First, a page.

Employee rights include the right to appropriate rest and meal breaks. The exact breaks you are entitled to as a nonexempt employee depend on your shift length. If your employer doesn’t provide you with uninterrupted rest and meal breaks, you can file a claim against them.
Employees are entitled to their rest and meal breaks, and if an employer tries to discourage or prevent those breaks, that is illegal. An employer is required to provide the opportunity for an employee to take a rest or meal break, but they can’t force an employee to take a break. Employees who voluntarily give up their meal or rest break, or take them later than the law suggests, are allowed to do so.
An employer has only satisfied the requirements of a meal or rest break if the following are true:
Meal breaks are only unpaid if they meet these requirements. If you are not relieved of all duties on a meal break, it is paid. Only certain occupations allow employees to be on call, or maintain a portion of their job duties, during a rest or meal break. If an employee is not in one of these industries, there must be a written waiver and agreement between the employer and employee to take on-call meal breaks. This written waiver can be revoked by the employee.
Nonexempt employees who have a legal right to rest and meal breaks are generally employees who have hourly and weekly wages. For employees who are exempt from meal breaks, but not rest breaks, requirements include:
Meal and rest breaks also do not apply to certain classes of workers, such as independent contractors.
There are other industries and types of employees who are subject to different rest and meal breaks. Employees like agricultural workers and other employers whose job is outside have the legal right to breaks in the shade whenever necessary to prevent heat illness. Employees who are part of a union have different meal and rest breaks. Union-protected industries include:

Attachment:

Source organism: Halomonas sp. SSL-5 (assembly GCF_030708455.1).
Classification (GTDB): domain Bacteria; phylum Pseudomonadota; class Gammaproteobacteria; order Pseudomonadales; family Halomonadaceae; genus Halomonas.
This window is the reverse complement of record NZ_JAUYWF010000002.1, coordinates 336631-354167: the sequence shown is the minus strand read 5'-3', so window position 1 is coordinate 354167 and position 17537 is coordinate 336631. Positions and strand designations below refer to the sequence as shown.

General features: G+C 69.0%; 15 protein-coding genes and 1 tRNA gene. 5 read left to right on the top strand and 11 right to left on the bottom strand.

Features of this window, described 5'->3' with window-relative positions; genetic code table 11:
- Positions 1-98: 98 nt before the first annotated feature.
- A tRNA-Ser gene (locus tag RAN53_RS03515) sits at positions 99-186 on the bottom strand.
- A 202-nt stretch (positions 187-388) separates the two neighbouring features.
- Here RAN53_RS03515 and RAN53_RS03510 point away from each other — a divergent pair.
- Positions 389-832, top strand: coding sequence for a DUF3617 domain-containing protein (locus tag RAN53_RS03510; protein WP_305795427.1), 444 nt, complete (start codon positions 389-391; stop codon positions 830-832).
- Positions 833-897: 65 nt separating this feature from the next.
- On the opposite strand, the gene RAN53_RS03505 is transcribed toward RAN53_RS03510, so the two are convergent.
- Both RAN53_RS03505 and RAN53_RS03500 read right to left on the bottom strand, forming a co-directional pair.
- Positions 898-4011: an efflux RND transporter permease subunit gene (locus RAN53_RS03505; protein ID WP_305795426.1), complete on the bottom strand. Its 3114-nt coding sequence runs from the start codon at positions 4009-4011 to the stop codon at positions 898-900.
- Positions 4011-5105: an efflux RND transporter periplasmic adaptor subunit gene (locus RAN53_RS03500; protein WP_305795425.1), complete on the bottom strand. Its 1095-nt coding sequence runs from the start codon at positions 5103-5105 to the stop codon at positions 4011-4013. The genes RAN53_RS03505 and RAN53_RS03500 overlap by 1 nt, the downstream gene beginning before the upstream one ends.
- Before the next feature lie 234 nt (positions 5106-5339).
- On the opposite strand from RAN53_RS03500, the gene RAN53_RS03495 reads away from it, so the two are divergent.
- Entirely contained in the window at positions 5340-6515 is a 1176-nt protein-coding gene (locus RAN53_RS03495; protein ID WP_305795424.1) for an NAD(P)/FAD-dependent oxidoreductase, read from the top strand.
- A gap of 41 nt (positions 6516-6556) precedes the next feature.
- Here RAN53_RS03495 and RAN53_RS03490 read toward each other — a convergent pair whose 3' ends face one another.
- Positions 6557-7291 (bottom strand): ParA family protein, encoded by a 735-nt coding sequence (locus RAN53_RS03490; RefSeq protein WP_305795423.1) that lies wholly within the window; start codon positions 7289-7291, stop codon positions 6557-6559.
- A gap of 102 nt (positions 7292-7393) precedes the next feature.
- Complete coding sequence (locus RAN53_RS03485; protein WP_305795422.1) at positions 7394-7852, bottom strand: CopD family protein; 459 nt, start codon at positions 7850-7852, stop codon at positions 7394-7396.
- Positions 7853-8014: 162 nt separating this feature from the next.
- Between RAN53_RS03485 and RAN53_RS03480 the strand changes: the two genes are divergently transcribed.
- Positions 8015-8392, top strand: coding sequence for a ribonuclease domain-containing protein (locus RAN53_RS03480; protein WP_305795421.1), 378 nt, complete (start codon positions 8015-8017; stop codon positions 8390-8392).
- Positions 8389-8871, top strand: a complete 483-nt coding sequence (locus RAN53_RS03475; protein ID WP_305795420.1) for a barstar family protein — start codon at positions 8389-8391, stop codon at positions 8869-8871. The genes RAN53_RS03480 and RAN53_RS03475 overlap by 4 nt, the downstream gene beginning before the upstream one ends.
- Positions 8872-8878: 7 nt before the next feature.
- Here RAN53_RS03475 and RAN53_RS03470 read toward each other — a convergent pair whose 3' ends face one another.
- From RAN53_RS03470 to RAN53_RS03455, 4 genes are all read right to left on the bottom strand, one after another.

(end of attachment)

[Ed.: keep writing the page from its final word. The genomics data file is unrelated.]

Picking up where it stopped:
Each of these industries has different legal requirements for rest and meal breaks.
An employer may not explicitly prevent an employee from taking their mandated breaks, but they may still take actions that discourage an employee from their breaks. This includes:
A: Nonexempt California employees must be given an unpaid 10- to 30-minute meal break for a shift that is longer than 5 hours. An employee is then entitled to a second meal break for shifts longer than 10 hours. Rest breaks are 10-minute paid breaks that a nonexempt employee is entitled to for every 4 hours of work.
A: Yes, you can work a 6-hour shift without taking a lunch break. A nonexempt employee is entitled to a meal break if they work more than 5 hours, but this meal break can be waived as long as the shift isn’t longer than 6 hours. Meal break waivers must be done by mutual consent of employer and employee.
A: In an 8-hour shift, a nonexempt California employee is entitled to the following breaks:
A: Exempt employees are often those who:
These are not the only employees who are exempt from meal breaks. Union-protected employees often have different rest and meal break requirements.
Our team at Shirazi Law Firm, P.C., has worked in employment law for years. We have experience working on both sides of employment law cases, providing us with unique insight into how employers operate. We now solely protect employee rights and want to protect you. Contact our team today.